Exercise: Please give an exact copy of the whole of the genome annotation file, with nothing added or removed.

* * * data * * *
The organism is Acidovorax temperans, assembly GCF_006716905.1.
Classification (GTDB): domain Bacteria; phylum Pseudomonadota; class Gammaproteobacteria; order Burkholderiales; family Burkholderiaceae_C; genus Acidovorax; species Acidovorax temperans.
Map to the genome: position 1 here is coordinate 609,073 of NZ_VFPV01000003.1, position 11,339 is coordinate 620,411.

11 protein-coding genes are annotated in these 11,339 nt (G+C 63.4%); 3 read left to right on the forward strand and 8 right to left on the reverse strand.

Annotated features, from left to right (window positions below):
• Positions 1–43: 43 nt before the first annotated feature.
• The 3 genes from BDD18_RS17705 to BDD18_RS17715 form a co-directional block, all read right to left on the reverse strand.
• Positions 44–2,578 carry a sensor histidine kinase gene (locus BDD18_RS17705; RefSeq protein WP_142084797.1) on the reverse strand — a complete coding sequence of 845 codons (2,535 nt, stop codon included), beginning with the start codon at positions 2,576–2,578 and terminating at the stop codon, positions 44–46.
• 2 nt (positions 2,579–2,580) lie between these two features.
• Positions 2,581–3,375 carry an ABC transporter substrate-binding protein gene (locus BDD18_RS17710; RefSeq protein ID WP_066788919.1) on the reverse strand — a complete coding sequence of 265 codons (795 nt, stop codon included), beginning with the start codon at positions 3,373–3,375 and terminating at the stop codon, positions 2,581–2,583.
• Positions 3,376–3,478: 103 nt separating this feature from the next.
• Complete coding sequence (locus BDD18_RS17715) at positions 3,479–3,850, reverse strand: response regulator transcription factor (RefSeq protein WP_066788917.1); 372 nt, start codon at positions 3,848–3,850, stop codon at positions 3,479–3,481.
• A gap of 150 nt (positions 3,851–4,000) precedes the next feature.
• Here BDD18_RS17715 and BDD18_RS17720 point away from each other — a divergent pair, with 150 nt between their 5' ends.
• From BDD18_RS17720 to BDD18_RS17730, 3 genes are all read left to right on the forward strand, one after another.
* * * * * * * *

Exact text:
The organism is Acidovorax temperans, assembly GCF_006716905.1.
Classification (GTDB): domain Bacteria; phylum Pseudomonadota; class Gammaproteobacteria; order Burkholderiales; family Burkholderiaceae_C; genus Acidovorax; species Acidovorax temperans.
Map to the genome: position 1 here is coordinate 609,073 of NZ_VFPV01000003.1, position 11,339 is coordinate 620,411.

11 protein-coding genes are annotated in these 11,339 nt (G+C 63.4%); 3 read left to right on the forward strand and 8 right to left on the reverse strand.

Annotated features, from left to right (window positions below):
• Positions 1–43: 43 nt before the first annotated feature.
• The 3 genes from BDD18_RS17705 to BDD18_RS17715 form a co-directional block, all read right to left on the reverse strand.
• Positions 44–2,578 carry a sensor histidine kinase gene (locus BDD18_RS17705; RefSeq protein WP_142084797.1) on the reverse strand — a complete coding sequence of 845 codons (2,535 nt, stop codon included), beginning with the start codon at positions 2,576–2,578 and terminating at the stop codon, positions 44–46.
• 2 nt (positions 2,579–2,580) lie between these two features.
• Positions 2,581–3,375 carry an ABC transporter substrate-binding protein gene (locus BDD18_RS17710; RefSeq protein ID WP_066788919.1) on the reverse strand — a complete coding sequence of 265 codons (795 nt, stop codon included), beginning with the start codon at positions 3,373–3,375 and terminating at the stop codon, positions 2,581–2,583.
• Positions 3,376–3,478: 103 nt separating this feature from the next.
• Complete coding sequence (locus BDD18_RS17715) at positions 3,479–3,850, reverse strand: response regulator transcription factor (RefSeq protein WP_066788917.1); 372 nt, start codon at positions 3,848–3,850, stop codon at positions 3,479–3,481.
• A gap of 150 nt (positions 3,851–4,000) precedes the next feature.
• Here BDD18_RS17715 and BDD18_RS17720 point away from each other — a divergent pair, with 150 nt between their 5' ends.
• From BDD18_RS17720 to BDD18_RS17730, 3 genes are all read left to right on the forward strand, one after another.